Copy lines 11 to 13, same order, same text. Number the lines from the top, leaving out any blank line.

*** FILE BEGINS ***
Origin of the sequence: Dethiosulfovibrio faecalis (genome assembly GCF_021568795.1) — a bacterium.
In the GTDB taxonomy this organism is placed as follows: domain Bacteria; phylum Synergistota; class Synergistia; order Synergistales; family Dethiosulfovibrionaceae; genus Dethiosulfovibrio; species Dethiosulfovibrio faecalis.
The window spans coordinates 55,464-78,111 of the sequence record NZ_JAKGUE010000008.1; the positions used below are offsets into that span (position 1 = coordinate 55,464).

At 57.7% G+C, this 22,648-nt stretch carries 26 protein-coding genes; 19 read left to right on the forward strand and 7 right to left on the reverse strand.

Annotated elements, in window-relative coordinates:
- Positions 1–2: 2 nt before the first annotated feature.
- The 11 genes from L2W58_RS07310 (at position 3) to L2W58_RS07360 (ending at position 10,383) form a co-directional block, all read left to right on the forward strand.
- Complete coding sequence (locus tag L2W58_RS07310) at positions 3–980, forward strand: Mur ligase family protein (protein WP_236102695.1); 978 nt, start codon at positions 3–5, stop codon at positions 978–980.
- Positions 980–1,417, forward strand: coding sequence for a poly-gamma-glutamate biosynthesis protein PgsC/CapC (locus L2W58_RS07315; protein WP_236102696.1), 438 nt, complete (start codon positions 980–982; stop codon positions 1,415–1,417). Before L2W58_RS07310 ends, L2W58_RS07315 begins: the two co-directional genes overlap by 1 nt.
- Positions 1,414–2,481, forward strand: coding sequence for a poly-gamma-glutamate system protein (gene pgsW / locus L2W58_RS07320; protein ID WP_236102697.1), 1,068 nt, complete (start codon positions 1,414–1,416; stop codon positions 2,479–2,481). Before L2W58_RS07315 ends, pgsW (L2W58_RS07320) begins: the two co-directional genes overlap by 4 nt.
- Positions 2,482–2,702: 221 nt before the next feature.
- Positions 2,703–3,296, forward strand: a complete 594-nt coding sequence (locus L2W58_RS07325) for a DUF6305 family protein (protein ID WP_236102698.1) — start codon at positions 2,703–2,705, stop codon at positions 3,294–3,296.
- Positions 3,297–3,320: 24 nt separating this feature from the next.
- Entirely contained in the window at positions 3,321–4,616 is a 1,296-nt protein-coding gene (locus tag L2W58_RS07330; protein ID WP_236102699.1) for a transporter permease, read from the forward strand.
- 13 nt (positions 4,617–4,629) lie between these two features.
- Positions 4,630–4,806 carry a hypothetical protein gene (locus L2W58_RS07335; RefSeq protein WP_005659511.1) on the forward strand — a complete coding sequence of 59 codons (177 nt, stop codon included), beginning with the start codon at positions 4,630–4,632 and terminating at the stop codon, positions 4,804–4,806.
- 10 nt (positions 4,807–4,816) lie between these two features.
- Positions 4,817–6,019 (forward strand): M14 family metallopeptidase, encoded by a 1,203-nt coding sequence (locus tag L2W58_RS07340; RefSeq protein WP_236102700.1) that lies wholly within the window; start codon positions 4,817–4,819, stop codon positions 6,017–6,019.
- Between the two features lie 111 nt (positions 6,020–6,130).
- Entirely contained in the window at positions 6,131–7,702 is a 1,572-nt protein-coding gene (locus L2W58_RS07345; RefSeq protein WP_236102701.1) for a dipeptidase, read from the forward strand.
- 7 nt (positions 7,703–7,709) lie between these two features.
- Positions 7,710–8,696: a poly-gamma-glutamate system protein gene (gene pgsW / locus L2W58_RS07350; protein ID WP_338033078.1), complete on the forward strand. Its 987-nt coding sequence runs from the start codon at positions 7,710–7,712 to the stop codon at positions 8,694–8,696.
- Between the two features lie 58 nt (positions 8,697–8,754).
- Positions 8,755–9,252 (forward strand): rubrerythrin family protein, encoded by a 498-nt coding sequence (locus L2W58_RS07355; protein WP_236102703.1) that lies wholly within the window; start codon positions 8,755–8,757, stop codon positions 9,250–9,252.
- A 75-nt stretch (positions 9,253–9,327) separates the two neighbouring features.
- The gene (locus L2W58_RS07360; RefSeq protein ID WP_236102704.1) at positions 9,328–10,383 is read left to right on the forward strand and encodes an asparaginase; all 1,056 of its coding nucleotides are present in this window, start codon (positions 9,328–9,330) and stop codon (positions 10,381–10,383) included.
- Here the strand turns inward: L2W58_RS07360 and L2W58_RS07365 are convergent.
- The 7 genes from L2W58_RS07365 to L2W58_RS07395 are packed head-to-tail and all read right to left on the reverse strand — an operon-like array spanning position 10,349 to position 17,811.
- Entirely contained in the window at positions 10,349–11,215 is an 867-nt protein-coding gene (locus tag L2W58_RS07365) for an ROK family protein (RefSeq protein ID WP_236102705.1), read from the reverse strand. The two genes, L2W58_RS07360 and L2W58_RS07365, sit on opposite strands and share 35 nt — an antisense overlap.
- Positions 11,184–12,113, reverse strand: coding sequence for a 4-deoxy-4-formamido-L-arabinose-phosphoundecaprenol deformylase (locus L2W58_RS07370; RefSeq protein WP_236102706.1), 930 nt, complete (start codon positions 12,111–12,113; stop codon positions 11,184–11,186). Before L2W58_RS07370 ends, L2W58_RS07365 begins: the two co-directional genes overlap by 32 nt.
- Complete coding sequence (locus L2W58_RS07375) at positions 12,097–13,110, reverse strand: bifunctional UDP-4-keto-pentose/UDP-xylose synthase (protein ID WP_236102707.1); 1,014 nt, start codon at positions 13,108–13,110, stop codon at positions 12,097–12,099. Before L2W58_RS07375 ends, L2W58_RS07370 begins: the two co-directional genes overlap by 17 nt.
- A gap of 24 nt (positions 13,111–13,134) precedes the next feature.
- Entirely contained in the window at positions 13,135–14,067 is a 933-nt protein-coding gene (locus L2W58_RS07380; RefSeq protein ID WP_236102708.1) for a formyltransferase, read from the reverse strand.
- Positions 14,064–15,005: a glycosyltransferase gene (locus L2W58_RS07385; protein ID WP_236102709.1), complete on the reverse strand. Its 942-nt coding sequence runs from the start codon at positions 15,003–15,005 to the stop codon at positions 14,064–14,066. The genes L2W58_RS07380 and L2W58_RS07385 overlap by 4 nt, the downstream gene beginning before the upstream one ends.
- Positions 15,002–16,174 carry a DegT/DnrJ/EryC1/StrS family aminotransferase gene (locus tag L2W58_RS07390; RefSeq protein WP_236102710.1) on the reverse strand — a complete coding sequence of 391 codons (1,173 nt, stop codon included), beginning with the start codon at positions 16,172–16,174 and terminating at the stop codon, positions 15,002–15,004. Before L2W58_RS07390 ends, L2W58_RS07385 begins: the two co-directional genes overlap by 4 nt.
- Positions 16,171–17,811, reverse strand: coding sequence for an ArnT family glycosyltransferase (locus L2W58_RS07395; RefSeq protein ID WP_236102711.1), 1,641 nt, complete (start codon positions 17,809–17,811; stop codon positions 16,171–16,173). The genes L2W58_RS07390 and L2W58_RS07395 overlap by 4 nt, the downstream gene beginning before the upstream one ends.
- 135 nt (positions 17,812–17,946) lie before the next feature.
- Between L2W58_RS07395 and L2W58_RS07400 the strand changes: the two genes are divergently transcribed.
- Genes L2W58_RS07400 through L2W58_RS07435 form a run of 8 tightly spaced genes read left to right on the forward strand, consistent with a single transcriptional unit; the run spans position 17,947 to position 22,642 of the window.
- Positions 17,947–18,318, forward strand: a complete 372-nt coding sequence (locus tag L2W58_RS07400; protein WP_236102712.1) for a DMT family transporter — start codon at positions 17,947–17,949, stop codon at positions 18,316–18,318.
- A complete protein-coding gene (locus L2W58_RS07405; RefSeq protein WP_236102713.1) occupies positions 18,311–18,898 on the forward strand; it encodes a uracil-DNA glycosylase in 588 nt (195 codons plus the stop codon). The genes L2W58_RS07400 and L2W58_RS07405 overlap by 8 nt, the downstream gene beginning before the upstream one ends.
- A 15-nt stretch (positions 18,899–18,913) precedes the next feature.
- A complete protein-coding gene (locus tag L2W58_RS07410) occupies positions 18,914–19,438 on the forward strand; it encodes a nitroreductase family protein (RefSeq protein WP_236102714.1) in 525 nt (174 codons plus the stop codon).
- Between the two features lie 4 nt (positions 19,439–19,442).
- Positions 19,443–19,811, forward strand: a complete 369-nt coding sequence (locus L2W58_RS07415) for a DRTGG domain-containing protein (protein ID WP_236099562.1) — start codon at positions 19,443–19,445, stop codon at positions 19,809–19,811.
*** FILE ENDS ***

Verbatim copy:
- Positions 2,482–2,702: 221 nt before the next feature.
- Positions 2,703–3,296, forward strand: a complete 594-nt coding sequence (locus L2W58_RS07325) for a DUF6305 family protein (protein ID WP_236102698.1) — start codon at positions 2,703–2,705, stop codon at positions 3,294–3,296.
- Positions 3,297–3,320: 24 nt separating this feature from the next.